Trust Me, I’m a Doctor: Volunteers stop drinking for a month
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A tipple now and then is one of life’s simple pleasures but Christmas tends to encourage excess. Drinking too much does not only result in an awful hangover – it can also cause physical problems. Over time, this can undermine your quality of life and pose grave health risks.
Regularly drinking too much alcohol can damage your nerves, and affect the levels of messenger chemicals (neurotransmitters) in your brain.
This can give rise to a host of physical problems, one of the worst being the development of Wernicke’s encephalopathy.
Wernicke’s encephalopathy is a neurological disease that develops if a person’s brain doesn’t get enough thiamine (vitamin B1).
“Physical symptoms include problems with moving your eyes, vision and muscle coordination,” warns Bupa.
The health body continues: “You may find it difficult to walk and feel unsteady.”
Other symptoms include:
- Finding it hard to concentrate
- Lack of interest
- Feeling confused.
Other complications of drinking too much alcohol stem from liver damage.
Alcohol-related liver disease (ARLD) refers to liver damage caused by excess alcohol intake.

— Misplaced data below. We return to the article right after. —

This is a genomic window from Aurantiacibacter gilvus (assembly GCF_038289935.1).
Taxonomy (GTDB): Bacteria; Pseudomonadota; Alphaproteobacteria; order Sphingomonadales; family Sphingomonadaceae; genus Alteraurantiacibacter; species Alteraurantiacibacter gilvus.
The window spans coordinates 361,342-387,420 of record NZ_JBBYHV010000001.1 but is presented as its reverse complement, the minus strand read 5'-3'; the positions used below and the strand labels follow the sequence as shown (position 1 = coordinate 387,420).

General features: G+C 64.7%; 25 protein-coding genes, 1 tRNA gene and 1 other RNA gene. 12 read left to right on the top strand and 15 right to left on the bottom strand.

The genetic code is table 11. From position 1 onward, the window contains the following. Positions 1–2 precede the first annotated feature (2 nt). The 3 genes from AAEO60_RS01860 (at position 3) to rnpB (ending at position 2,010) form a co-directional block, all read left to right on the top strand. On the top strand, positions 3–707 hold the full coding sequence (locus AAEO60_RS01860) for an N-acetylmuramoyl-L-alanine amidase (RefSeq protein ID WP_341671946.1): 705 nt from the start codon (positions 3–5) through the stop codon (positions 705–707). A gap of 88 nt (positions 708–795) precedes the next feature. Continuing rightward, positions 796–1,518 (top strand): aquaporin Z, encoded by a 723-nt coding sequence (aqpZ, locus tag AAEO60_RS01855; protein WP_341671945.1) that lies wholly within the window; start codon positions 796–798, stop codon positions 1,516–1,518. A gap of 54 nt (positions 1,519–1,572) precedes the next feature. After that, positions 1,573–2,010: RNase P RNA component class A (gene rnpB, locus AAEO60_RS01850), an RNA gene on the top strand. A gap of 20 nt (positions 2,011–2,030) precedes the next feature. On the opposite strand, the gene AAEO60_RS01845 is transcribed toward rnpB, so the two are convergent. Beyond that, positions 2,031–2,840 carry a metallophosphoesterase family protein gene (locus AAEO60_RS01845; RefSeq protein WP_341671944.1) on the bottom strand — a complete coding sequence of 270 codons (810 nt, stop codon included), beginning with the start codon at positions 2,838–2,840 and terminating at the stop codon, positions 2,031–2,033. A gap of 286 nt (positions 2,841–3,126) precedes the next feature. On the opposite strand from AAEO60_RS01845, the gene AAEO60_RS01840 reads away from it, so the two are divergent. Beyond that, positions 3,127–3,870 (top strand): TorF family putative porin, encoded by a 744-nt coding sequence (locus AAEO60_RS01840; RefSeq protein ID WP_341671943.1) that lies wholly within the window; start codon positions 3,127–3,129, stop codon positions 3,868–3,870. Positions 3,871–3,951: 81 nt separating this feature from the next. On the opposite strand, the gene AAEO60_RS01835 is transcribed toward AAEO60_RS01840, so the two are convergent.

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According to the NHS, ARLD does not usually cause any symptoms until the liver has been severely damaged.
When this happens, symptoms can include:
- Feeling sick
- Weight loss
- Loss of appetite
- Yellowing of the eyes and skin (jaundice)
- Swelling in the ankles and tummy
- Confusion or drowsiness
- Vomiting blood or passing blood in your stools.
“If you regularly drink alcohol to excess, tell your GP so they can check if your liver is damaged,” advises the NHS.
How to reduce the risk of alcohol misuse
“Taking regular breaks from alcohol is the best way to lower your risk of becoming dependent on it. If you drink regularly, your body builds up a tolerance to alcohol,” warns uK-based charity Drinkaware.
The charity explains: “Tolerance is a physiological response we have to any drug: the more you consume, the more your body needs to have the same effect.”
As it points out, “breaking” your drinking cycle is an important way to test for – and tackle – this kind of dependence.
How much should we drink?
To keep health risks from alcohol to a low level, all UK adults are advised not to regularly drink more than 14 units a week.
A unit of alcohol is 8g or 10ml of pure alcohol, which is about:
- Half a pint of lower to normal-strength lager/beer/cider (ABV 3.6 percent)
- A single small shot measure (25ml) of spirits (25ml, ABV 40 percent).
A small glass (125ml, ABV 12 percent) of wine contains about 1.5 units of alcohol.
The idea of counting alcohol units was first introduced in the UK in 1987 to help people keep track of their drinking.
Units are a simple way of expressing the quantity of pure alcohol in a drink.
One unit equals 10ml or 8g of pure alcohol, which is around the amount of alcohol the average adult can process in an hour.
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